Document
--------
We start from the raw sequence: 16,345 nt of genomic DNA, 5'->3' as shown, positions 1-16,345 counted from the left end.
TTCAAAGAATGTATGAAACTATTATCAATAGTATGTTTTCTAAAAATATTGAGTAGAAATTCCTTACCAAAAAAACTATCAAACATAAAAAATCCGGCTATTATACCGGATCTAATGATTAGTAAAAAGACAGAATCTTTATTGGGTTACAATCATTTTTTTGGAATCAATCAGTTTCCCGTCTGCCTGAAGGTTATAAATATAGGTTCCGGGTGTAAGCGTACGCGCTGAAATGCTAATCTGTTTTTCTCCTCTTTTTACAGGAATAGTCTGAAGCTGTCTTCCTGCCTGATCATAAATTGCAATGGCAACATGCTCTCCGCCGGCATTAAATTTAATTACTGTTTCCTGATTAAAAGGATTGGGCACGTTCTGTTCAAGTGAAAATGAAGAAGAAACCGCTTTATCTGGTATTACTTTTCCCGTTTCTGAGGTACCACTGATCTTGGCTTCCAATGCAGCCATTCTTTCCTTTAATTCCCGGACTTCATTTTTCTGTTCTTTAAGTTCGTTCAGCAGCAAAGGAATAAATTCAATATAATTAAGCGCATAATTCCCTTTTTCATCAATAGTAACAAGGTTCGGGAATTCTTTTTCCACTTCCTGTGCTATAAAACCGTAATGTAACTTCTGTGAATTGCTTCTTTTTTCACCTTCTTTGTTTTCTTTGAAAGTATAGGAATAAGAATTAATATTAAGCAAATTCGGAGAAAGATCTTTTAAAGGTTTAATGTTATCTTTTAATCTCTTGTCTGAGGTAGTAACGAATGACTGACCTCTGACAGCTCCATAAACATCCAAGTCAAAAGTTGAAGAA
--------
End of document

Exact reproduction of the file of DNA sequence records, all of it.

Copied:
We start from the raw sequence: 16,345 nt of genomic DNA, 5'->3' as shown, positions 1-16,345 counted from the left end.
TTCAAAGAATGTATGAAACTATTATCAATAGTATGTTTTCTAAAAATATTGAGTAGAAATTCCTTACCAAAAAAACTATCAAACATAAAAAATCCGGCTATTATACCGGATCTAATGATTAGTAAAAAGACAGAATCTTTATTGGGTTACAATCATTTTTTTGGAATCAATCAGTTTCCCGTCTGCCTGAAGGTTATAAATATAGGTTCCGGGTGTAAGCGTACGCGCTGAAATGCTAATCTGTTTTTCTCCTCTTTTTACAGGAATAGTCTGAAGCTGTCTTCCTGCCTGATCATAAATTGCAATGGCAACATGCTCTCCGCCGGCATTAAATTTAATTACTGTTTCCTGATTAAAAGGATTGGGCACGTTCTGTTCAAGTGAAAATGAAGAAGAAACCGCTTTATCTGGTATTACTTTTCCCGTTTCTGAGGTACCACTGATCTTGGCTTCCAATGCAGCCATTCTTTCCTTTAATTCCCGGACTTCATTTTTCTGTTCTTTAAGTTCGTTCAGCAGCAAAGGAATAAATTCAATATAATTAAGCGCATAATTCCCTTTTTCATCAATAGTAACAAGGTTCGGGAATTCTTTTTCCACTTCCTGTGCTATAAAACCGTAATGTAACTTCTGTGAATTGCTTCTTTTTTCACCTTCTTTGTTTTCTTTGAAAGTATAGGAATAAGAATTAATATTAAGCAAATTCGGAGAAAGATCTTTTAAAGGTTTAATGTTATCTTTTAATCTCTTGTCTGAGGTAGTAACGAATGACTGACCTCTGACAGCTCCATAAACATCCAAGTCAAAAGTTGAAGAA